When OSI was first discussed in 1978, the US government did not initially support it, but companies like IBM, Digital Equipment Corp., Honeywell, GM supported it, along with the telecoms who successfully lobbied the US government to adopt it in 1985.
The struggle between TCP/IP and OSI at the beginning was a struggle between a government program used by academics at universities and a plan backed by big companies. Both TCP/IP and OSI were planned, and were not created by a “free market,” but OSI was chosen by the big commercial businesses, partially because TCP/IP was designed for academic use and commercial uses were prohibited before 1982. What doomed OSI was the fact that it tried to open up its planning to many actors and they couldn’t come to agreement, whereas TCP/IP was already running and its planning sessions were attended principally by academics who didn’t have commercial interests to defend, so it was easier to come to agreement.
The planning of TCP/IP was less hierarchical and less centralized than OSI, but in no way was TCP/IP a validation of the individualized market freedom advocated by Hayak, Friedman, etc. TCP/IP has succeeded over the years because people like Vint Cerf have successfully argued that its access should be free and open to everyone, and can’t be dominated by large telecoms who want to undo net neutrality and can’t be stifled by government regulation, so it is really a struggle to prevent powerful entities from controlling it. Turning the TCP/IP vs OSI conflict into a tale of the individualized free market vs centralized government planning is bizarre and doesn’t fit the history.
The failure of open systems reveals the centrality of the moral and technical order of intellectual property—to both technology and markets—and shows how a reliance on this imagination of order literally renders impossible the standardization of singular market infrastructure.
The failure of open systems in the late 1980s among UNIX competitors was caused by the fact that many of the competitors didn’t truly want to achieve singularity of the standard. They wanted to exclude their competitors from the standard. That is very different from the way that open standards are shared today among free software. ODT is used by half a dozen different programs today and many groups were invited to participate in its definition.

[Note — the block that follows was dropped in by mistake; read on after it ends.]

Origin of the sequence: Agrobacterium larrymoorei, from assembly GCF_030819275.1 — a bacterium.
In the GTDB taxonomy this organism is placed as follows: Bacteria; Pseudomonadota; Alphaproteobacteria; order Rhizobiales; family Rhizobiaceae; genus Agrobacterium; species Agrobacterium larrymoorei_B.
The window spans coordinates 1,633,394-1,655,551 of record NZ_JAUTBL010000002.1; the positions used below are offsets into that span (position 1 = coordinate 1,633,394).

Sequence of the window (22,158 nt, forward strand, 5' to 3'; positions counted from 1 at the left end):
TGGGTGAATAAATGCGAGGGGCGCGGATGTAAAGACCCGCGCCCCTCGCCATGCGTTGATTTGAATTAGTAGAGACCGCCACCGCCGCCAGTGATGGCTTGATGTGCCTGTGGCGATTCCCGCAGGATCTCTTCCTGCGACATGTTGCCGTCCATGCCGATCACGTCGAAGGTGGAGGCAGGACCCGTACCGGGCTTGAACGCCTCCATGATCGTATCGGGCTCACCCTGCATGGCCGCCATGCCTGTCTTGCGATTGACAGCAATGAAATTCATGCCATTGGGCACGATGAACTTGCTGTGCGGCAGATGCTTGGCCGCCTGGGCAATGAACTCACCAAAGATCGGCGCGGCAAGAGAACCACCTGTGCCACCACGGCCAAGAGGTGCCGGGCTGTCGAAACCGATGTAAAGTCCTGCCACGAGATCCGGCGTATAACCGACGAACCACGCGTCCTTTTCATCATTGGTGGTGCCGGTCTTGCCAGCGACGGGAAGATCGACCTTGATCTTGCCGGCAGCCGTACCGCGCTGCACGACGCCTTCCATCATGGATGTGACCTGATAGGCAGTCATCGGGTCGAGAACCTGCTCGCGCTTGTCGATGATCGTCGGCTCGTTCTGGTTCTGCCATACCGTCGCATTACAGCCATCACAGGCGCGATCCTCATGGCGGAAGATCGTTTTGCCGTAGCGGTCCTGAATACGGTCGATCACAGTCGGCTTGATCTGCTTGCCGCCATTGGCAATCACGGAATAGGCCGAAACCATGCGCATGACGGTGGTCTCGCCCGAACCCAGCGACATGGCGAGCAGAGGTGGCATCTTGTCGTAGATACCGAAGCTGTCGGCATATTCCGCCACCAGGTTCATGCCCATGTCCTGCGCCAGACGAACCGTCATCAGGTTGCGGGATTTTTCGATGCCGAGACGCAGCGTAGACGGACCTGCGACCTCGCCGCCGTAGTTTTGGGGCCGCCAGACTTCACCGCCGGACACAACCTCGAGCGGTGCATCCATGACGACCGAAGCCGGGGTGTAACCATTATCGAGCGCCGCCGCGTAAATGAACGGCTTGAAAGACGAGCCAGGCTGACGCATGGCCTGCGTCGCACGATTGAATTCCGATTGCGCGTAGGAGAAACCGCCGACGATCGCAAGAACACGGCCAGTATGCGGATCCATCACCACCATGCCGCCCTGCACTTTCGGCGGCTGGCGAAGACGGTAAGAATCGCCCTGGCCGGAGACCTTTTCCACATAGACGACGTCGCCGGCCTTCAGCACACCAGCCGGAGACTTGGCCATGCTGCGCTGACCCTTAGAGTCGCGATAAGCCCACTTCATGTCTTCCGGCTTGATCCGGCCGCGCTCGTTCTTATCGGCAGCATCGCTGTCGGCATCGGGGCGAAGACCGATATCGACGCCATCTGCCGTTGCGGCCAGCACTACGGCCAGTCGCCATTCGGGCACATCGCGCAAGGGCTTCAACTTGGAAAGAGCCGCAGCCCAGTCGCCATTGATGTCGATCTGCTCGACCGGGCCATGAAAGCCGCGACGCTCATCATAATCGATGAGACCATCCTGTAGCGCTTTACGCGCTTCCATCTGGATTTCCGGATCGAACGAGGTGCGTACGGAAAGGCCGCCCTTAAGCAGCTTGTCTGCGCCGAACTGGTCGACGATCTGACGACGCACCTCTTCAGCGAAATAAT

(3) Free Software is not an ethical stance, but a practical response to the revelation of these older problems; and (4) the best way to understand this response is to see it as a kind of public sphere, a recursive public that is specific to the technical and moral imaginations of order in the contemporary world of geeks. (p. 306)
Not sure by what Kelty means by “ethical” here, but I assume that Kelty is trying to say that it it wasn’t based upon unchanging ethical principals, but rather a flexible and practical response to a specific historical context. OK, I accept your argument that what we today know as the “hacker ethic” was actually an experimental response to the problems that confronted hackers in the late 70s and early 80s, but Steve Levy’s account of Hackers at MIT and Stanford suggests that many of the hackers in the 60s and 70s held abiding ethical principals that software should be freely shared and modified in a collaborative way. One could argue that the ethics did not change, but rather the practical ways that hackers defended those ethics changes, becoming codified in the GPL and the rhetoric of the FSF. I actually think that the truth lies somewhere in between the two arguments. The famous “hacker ethic” may have existed as a common practice in the 60s and 70s, but it was poorly understood and defined by its practitioners. It was largely an unconscious norm.
The events which Kelty outlines in the book forced it to become a conscious norm, with the moral and legal justifications by which it is known today. The response to those events also turned the “hacker ethic” into something which was proselytized and purposely promoted to a wider audience, moving from an odd cultural practice in a few elite schools to a genuine movement.
As an ardent promoter of free software and its ideals, I had a very visceral reaction to reading that free software isn’t “ethical”–I understand the movement as being fundamentally an ethical stance first and foremost. Kelty’s characterization of free software as a “practical response” may be true in some cases, but it doesn’t fit what I see in the free software communities in which I have participated. I find it demeaning to call my life’s work just a “practical response” rather than an ethical decision. Oh well, it isn’t the first time that a “native” being studied objects to the analytic terms employed by an anthropologist.
Kelty appears to have interviewed very few actual participants in the free software community and instead relies mostly on his analytical framework to draw his conclusions. This lack of engagement with the subjects he studies hinders his conclusions.